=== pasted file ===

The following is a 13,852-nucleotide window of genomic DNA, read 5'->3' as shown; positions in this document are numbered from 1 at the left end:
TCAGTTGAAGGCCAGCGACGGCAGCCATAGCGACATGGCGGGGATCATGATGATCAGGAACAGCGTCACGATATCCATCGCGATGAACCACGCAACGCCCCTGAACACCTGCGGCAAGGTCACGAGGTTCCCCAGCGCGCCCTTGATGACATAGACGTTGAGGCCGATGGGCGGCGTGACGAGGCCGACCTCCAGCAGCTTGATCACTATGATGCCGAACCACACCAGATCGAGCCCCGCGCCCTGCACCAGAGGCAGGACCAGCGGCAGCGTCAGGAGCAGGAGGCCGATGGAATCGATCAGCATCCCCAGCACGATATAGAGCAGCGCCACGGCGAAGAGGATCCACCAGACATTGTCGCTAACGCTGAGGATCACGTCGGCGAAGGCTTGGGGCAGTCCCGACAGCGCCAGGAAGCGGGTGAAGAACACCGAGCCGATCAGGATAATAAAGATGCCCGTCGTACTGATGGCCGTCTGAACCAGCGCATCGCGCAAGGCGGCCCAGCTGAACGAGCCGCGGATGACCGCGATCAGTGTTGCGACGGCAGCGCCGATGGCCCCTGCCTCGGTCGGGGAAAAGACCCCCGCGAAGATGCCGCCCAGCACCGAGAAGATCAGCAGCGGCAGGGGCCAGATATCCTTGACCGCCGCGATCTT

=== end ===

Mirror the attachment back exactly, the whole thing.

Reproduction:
The following is a 13,852-nucleotide window of genomic DNA, read 5'->3' as shown; positions in this document are numbered from 1 at the left end:
TCAGTTGAAGGCCAGCGACGGCAGCCATAGCGACATGGCGGGGATCATGATGATCAGGAACAGCGTCACGATATCCATCGCGATGAACCACGCAACGCCCCTGAACACCTGCGGCAAGGTCACGAGGTTCCCCAGCGCGCCCTTGATGACATAGACGTTGAGGCCGATGGGCGGCGTGACGAGGCCGACCTCCAGCAGCTTGATCACTATGATGCCGAACCACACCAGATCGAGCCCCGCGCCCTGCACCAGAGGCAGGACCAGCGGCAGCGTCAGGAGCAGGAGGCCGATGGAATCGATCAGCATCCCCAGCACGATATAGAGCAGCGCCACGGCGAAGAGGATCCACCAGACATTGTCGCTAACGCTGAGGATCACGTCGGCGAAGGCTTGGGGCAGTCCCGACAGCGCCAGGAAGCGGGTGAAGAACACCGAGCCGATCAGGATAATAAAGATGCCCGTCGTACTGATGGCCGTCTGAACCAGCGCATCGCGCAAGGCGGCCCAGCTGAACGAGCCGCGGATGACCGCGATCAGTGTTGCGACGGCAGCGCCGATGGCCCCTGCCTCGGTCGGGGAAAAGACCCCCGCGAAGATGCCGCCCAGCACCGAGAAGATCAGCAGCGGCAGGGGCCAGATATCCTTGACCGCCGCGATCTT